Biological Sciences - Biotechnology
The Biotechnology sequence provides M.S. students with broad training in major areas of biotechnology via lecture and seminar courses, laboratory courses, and original lab research culminating in the M.S. thesis.
Courses and thesis research may be in diverse areas including biological chemistry, cell and molecular biology, genetics, genomics, immunology and microbiology. Students learn to conduct basic or applied research in biotechnology areas, utilizing current techniques (e.g., protein biochemistry, DNA/genome manipulations, bioinformatics, transgenic organisms, immunological methods, flow cytometry, electron and confocal microscopy).
The Biotechnology sequence is an option for students enrolled in the M.S. degree program.
Discover what life as an Illinois State graduate student is like.
University Admission Requirements
A student applying to a master's program must:
- have earned a four-year bachelor's degree or its equivalent from a college or university that is accredited by the appropriate regional accrediting association, or do so within one academic year
- present unofficial transcripts from each college or university other than Illinois State at which graduate, undergraduate, or non-degree credit was earned. The unofficial transcript should be easily readable and clearly indicate degree(s) awarded, courses and course grades for each term. If accepted, official transcripts can be emailed from the university to GraduateAdmissions@IllinoisState.edu or mailed in a sealed envelope to: Illinois State University, Graduate School, 209 Hovey Hall, Campus Box 4040, Normal, IL 61790-4040.
International students can learn more about specific application requirements by visiting the Office of Admissions.
Additional Program Admission Requirements
The first step in the application process is to ask about working in a lab. We do not admit graduate students unless they have at least one faculty member who is willing to have them in their lab.
Contact a member of our faculty who works in your area of interest. Discuss whether they are taking new students, whether your interests sufficiently overlap with theirs, and what research topics are being pursued in their labs.
You must have a 3.0 on a 4.0 scale for the last 60 hours of undergraduate coursework or any previous work in a master’s program.
Curriculum Vitae or Resume
Submit your vita in the application system. It should include any information that will help assess your potential as a student in our graduate program. Also include:
- your educational background
- previous employment or positions related to science and your current status
- research activities, including publications
- memberships in professional societies
- any honors and awards you have received
Statement of Academic and Professional Goals
Write a one-to-two page statement of your academic and professional goals and submit it in the application system.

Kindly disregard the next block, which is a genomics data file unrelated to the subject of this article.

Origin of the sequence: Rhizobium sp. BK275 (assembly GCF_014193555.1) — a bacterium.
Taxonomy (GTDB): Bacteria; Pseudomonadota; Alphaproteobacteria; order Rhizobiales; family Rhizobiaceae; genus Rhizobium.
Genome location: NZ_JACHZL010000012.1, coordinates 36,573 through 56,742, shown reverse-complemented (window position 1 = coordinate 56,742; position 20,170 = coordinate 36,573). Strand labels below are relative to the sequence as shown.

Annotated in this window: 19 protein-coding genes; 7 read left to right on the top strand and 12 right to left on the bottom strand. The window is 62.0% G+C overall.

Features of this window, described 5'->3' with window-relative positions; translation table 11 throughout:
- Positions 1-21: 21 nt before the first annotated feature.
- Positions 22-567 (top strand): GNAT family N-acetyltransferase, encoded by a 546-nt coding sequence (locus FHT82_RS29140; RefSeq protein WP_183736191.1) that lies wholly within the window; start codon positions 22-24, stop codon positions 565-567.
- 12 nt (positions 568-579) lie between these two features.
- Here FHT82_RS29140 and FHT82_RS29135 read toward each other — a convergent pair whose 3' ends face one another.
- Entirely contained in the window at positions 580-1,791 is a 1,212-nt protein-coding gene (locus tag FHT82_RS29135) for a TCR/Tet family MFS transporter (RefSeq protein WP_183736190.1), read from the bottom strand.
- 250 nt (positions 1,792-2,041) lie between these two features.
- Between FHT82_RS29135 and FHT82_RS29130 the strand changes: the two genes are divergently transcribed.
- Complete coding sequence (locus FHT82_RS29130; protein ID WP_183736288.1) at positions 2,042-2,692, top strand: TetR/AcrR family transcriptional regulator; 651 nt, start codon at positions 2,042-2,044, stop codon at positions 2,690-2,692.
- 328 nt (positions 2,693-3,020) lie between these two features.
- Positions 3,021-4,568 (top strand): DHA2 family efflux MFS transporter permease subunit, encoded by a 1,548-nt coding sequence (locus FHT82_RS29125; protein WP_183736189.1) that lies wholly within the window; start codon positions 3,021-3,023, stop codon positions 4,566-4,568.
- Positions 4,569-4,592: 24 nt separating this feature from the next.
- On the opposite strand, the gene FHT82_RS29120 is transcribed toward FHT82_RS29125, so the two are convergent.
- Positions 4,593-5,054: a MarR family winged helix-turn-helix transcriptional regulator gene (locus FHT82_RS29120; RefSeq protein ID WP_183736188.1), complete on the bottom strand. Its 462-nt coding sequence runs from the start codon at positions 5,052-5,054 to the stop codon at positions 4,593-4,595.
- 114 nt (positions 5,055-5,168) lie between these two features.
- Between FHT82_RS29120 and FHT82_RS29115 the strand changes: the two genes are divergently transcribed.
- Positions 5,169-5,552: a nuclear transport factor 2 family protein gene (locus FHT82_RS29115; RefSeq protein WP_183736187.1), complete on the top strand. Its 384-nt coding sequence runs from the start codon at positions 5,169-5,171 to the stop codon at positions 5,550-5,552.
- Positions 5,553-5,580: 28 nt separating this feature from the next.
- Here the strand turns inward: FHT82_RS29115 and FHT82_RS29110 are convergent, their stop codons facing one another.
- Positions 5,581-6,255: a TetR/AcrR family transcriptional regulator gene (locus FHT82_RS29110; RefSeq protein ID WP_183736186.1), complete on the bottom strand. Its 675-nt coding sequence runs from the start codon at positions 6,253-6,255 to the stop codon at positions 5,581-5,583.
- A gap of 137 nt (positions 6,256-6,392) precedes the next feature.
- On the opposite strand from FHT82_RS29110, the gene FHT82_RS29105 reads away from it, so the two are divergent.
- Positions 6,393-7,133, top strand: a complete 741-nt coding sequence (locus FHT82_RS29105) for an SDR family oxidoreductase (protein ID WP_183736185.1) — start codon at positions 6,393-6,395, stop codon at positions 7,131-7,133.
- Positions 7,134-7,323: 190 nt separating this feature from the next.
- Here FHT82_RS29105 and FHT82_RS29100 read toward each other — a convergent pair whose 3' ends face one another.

Your statement should include:
- area of research in which you are interested
- faculty member(s) with whom you have corresponded in regard to serving as your possible dissertation advisor
- your plans after completing graduate school
Letters of Recommendation
Provide three letters of recommendation. Your letters should be from faculty members or others who are familiar with your academic record and can evaluate your potential for graduate study.
GRE scores are not required for your application. However, if you wish to submit them, you may.
Scores do not play a significant part in our decision-making process for admission. GRE scores may help your application if you did not have strong undergraduate grades but have strong GRE scores.
Use institution code 1319 if you want to submit your scores. It will not be held against you if you do not submit GRE scores as part of your application.
International students required to take an English proficiency test must have a TOEFL score of 90 or greater. The IELTS equivalent is approximately 6.5.
- Fall (August) Term — February 1
- Spring (January) Term — Not accepting applications
- Summer Term — Not accepting applications
The University provides graduate assistantships as a means of financial support. They are intended as a way to facilitate a student's progress to degree while providing important professional development.
To be eligible for an assistantship a student must, generally,
- be admitted unconditionally as a degree-seeking student into a graduate academic program, or have a minimum of 120 undergraduate hours if in an integrated degree program
- be in good-standing
- be enrolled full-time (typically at least 9 credit hours during the fall or spring semesters, or at least 6 hours during the summer session).
Graduate assistants receive
- monthly wages paid in the form of either a stipend or an hourly wage
- a waiver for 100% of tuition during a semester of appointment
- a waiver for up to 12 credit hours of tuition for the summer term immediately following a fall or spring appointment
Most graduate students in the School of Biological Sciences are supported by Teaching Assistantships (TAs) or Research Assistantships (RAs), which include a stipend and a tuition waiver.
Everyone admitted to our M.S. program is provided a TA or RA. However, you should not attempt to complete the online TA application form until after you have been admitted into our graduate program.
Research Assistantships (RAs) are arranged through the faculty member directing your thesis.
TAs in the M.S. program currently receive $ 1,311/ month for 9 months plus tuition waivers. Opportunities for up to 3 months/year of additional support are available.
See Student Accounts for information on tuition and fees. Funding for graduate students is available from several different sources. Students who have been admitted from contiguous states including Iowa, Indiana, Kentucky, Michigan, Missouri, and Wisconsin will receive in-state tuition.